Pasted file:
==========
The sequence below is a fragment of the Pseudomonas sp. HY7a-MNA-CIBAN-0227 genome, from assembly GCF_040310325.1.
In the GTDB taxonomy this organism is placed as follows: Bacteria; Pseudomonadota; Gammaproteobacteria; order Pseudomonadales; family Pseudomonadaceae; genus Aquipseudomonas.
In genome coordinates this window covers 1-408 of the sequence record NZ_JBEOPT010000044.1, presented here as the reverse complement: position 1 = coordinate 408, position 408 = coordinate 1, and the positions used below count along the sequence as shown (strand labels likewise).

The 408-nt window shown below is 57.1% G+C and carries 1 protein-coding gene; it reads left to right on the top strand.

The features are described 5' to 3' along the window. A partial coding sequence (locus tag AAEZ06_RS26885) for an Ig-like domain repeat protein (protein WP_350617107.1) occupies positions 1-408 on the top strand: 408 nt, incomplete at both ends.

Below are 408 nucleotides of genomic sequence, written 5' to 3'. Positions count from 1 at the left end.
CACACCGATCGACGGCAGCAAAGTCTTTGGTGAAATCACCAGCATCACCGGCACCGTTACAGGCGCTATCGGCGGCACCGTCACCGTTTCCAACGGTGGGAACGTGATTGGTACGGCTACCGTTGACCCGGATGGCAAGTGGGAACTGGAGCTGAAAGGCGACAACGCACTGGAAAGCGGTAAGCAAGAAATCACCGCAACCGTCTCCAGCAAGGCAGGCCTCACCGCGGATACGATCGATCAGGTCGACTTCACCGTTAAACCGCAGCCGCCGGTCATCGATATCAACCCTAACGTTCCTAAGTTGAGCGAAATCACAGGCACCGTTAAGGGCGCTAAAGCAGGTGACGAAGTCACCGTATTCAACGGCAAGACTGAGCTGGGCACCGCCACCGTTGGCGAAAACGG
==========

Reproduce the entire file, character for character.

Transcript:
The sequence below is a fragment of the Pseudomonas sp. HY7a-MNA-CIBAN-0227 genome, from assembly GCF_040310325.1.
In the GTDB taxonomy this organism is placed as follows: Bacteria; Pseudomonadota; Gammaproteobacteria; order Pseudomonadales; family Pseudomonadaceae; genus Aquipseudomonas.
In genome coordinates this window covers 1-408 of the sequence record NZ_JBEOPT010000044.1, presented here as the reverse complement: position 1 = coordinate 408, position 408 = coordinate 1, and the positions used below count along the sequence as shown (strand labels likewise).

The 408-nt window shown below is 57.1% G+C and carries 1 protein-coding gene; it reads left to right on the top strand.

The features are described 5' to 3' along the window. A partial coding sequence (locus tag AAEZ06_RS26885) for an Ig-like domain repeat protein (protein WP_350617107.1) occupies positions 1-408 on the top strand: 408 nt, incomplete at both ends.

Below are 408 nucleotides of genomic sequence, written 5' to 3'. Positions count from 1 at the left end.
CACACCGATCGACGGCAGCAAAGTCTTTGGTGAAATCACCAGCATCACCGGCACCGTTACAGGCGCTATCGGCGGCACCGTCACCGTTTCCAACGGTGGGAACGTGATTGGTACGGCTACCGTTGACCCGGATGGCAAGTGGGAACTGGAGCTGAAAGGCGACAACGCACTGGAAAGCGGTAAGCAAGAAATCACCGCAACCGTCTCCAGCAAGGCAGGCCTCACCGCGGATACGATCGATCAGGTCGACTTCACCGTTAAACCGCAGCCGCCGGTCATCGATATCAACCCTAACGTTCCTAAGTTGAGCGAAATCACAGGCACCGTTAAGGGCGCTAAAGCAGGTGACGAAGTCACCGTATTCAACGGCAAGACTGAGCTGGGCACCGCCACCGTTGGCGAAAACGG